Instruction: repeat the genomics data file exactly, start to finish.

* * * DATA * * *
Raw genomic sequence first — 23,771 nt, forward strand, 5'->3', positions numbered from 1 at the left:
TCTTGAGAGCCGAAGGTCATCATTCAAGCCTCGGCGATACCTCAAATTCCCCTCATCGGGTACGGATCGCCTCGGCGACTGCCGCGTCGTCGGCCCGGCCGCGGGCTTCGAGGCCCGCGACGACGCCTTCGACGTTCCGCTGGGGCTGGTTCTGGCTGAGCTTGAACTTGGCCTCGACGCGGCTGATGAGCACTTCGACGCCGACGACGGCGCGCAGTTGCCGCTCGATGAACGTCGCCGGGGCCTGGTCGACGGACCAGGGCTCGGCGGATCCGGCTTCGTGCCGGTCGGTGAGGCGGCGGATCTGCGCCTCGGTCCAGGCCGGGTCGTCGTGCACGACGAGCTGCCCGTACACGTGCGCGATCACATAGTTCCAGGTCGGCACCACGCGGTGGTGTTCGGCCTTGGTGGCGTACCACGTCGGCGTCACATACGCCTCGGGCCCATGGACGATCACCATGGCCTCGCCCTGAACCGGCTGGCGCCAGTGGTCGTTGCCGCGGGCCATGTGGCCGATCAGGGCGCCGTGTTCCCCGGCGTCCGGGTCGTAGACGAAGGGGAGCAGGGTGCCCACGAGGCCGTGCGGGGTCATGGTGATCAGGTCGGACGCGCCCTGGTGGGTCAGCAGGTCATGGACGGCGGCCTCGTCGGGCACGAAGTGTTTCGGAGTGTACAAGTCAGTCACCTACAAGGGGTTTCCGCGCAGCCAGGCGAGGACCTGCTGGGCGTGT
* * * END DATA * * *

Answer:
Raw genomic sequence first — 23,771 nt, forward strand, 5'->3', positions numbered from 1 at the left:
TCTTGAGAGCCGAAGGTCATCATTCAAGCCTCGGCGATACCTCAAATTCCCCTCATCGGGTACGGATCGCCTCGGCGACTGCCGCGTCGTCGGCCCGGCCGCGGGCTTCGAGGCCCGCGACGACGCCTTCGACGTTCCGCTGGGGCTGGTTCTGGCTGAGCTTGAACTTGGCCTCGACGCGGCTGATGAGCACTTCGACGCCGACGACGGCGCGCAGTTGCCGCTCGATGAACGTCGCCGGGGCCTGGTCGACGGACCAGGGCTCGGCGGATCCGGCTTCGTGCCGGTCGGTGAGGCGGCGGATCTGCGCCTCGGTCCAGGCCGGGTCGTCGTGCACGACGAGCTGCCCGTACACGTGCGCGATCACATAGTTCCAGGTCGGCACCACGCGGTGGTGTTCGGCCTTGGTGGCGTACCACGTCGGCGTCACATACGCCTCGGGCCCATGGACGATCACCATGGCCTCGCCCTGAACCGGCTGGCGCCAGTGGTCGTTGCCGCGGGCCATGTGGCCGATCAGGGCGCCGTGTTCCCCGGCGTCCGGGTCGTAGACGAAGGGGAGCAGGGTGCCCACGAGGCCGTGCGGGGTCATGGTGATCAGGTCGGACGCGCCCTGGTGGGTCAGCAGGTCATGGACGGCGGCCTCGTCGGGCACGAAGTGTTTCGGAGTGTACAAGTCAGTCACCTACAAGGGGTTTCCGCGCAGCCAGGCGAGGACCTGCTGGGCGTGT